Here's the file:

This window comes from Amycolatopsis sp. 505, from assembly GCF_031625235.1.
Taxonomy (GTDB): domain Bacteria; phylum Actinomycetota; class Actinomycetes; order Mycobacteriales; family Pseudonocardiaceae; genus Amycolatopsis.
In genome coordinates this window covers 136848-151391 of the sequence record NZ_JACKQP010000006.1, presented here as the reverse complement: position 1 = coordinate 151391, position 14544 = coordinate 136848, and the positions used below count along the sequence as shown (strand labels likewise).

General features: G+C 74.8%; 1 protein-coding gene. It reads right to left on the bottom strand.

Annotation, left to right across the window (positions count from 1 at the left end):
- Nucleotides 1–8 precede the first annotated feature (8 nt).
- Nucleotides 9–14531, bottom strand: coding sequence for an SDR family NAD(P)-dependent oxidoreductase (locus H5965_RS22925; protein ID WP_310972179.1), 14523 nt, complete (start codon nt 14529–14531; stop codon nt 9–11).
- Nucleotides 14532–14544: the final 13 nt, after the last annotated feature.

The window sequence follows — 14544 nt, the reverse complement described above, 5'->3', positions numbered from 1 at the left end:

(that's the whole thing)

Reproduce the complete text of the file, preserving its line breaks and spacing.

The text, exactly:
This window comes from Amycolatopsis sp. 505, from assembly GCF_031625235.1.
Taxonomy (GTDB): domain Bacteria; phylum Actinomycetota; class Actinomycetes; order Mycobacteriales; family Pseudonocardiaceae; genus Amycolatopsis.
In genome coordinates this window covers 136848-151391 of the sequence record NZ_JACKQP010000006.1, presented here as the reverse complement: position 1 = coordinate 151391, position 14544 = coordinate 136848, and the positions used below count along the sequence as shown (strand labels likewise).

General features: G+C 74.8%; 1 protein-coding gene. It reads right to left on the bottom strand.

Annotation, left to right across the window (positions count from 1 at the left end):
- Nucleotides 1–8 precede the first annotated feature (8 nt).
- Nucleotides 9–14531, bottom strand: coding sequence for an SDR family NAD(P)-dependent oxidoreductase (locus H5965_RS22925; protein ID WP_310972179.1), 14523 nt, complete (start codon nt 14529–14531; stop codon nt 9–11).
- Nucleotides 14532–14544: the final 13 nt, after the last annotated feature.

The window sequence follows — 14544 nt, the reverse complement described above, 5'->3', positions numbered from 1 at the left end: